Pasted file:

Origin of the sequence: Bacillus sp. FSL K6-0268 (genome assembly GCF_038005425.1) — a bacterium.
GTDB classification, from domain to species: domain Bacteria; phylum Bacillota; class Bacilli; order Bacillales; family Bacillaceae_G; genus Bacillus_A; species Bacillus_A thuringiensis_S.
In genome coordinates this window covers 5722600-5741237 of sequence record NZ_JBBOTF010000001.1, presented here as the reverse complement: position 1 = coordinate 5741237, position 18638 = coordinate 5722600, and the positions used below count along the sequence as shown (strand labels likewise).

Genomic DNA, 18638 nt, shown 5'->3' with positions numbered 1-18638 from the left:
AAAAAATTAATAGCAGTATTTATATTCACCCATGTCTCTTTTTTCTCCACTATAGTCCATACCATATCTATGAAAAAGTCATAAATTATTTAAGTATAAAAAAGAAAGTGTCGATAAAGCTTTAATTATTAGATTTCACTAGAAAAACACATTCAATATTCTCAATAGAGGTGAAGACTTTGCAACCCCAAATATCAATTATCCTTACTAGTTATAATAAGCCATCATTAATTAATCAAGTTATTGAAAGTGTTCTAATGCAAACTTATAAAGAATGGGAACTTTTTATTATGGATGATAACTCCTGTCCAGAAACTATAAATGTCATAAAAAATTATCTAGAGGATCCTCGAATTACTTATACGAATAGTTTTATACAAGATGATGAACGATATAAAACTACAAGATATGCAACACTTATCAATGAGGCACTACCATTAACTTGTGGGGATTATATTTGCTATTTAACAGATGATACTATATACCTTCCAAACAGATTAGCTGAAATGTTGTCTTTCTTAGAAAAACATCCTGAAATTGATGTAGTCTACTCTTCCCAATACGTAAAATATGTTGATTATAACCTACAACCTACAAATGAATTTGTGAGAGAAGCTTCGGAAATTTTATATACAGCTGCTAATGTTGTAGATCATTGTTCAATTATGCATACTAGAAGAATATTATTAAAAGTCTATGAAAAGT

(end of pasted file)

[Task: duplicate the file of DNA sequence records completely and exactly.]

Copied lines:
Origin of the sequence: Bacillus sp. FSL K6-0268 (genome assembly GCF_038005425.1) — a bacterium.
GTDB classification, from domain to species: domain Bacteria; phylum Bacillota; class Bacilli; order Bacillales; family Bacillaceae_G; genus Bacillus_A; species Bacillus_A thuringiensis_S.
In genome coordinates this window covers 5722600-5741237 of sequence record NZ_JBBOTF010000001.1, presented here as the reverse complement: position 1 = coordinate 5741237, position 18638 = coordinate 5722600, and the positions used below count along the sequence as shown (strand labels likewise).

Genomic DNA, 18638 nt, shown 5'->3' with positions numbered 1-18638 from the left:
AAAAAATTAATAGCAGTATTTATATTCACCCATGTCTCTTTTTTCTCCACTATAGTCCATACCATATCTATGAAAAAGTCATAAATTATTTAAGTATAAAAAAGAAAGTGTCGATAAAGCTTTAATTATTAGATTTCACTAGAAAAACACATTCAATATTCTCAATAGAGGTGAAGACTTTGCAACCCCAAATATCAATTATCCTTACTAGTTATAATAAGCCATCATTAATTAATCAAGTTATTGAAAGTGTTCTAATGCAAACTTATAAAGAATGGGAACTTTTTATTATGGATGATAACTCCTGTCCAGAAACTATAAATGTCATAAAAAATTATCTAGAGGATCCTCGAATTACTTATACGAATAGTTTTATACAAGATGATGAACGATATAAAACTACAAGATATGCAACACTTATCAATGAGGCACTACCATTAACTTGTGGGGATTATATTTGCTATTTAACAGATGATACTATATACCTTCCAAACAGATTAGCTGAAATGTTGTCTTTCTTAGAAAAACATCCTGAAATTGATGTAGTCTACTCTTCCCAATACGTAAAATATGTTGATTATAACCTACAACCTACAAATGAATTTGTGAGAGAAGCTTCGGAAATTTTATATACAGCTGCTAATGTTGTAGATCATTGTTCAATTATGCATACTAGAAGAATATTATTAAAAGTCTATGAAAAGT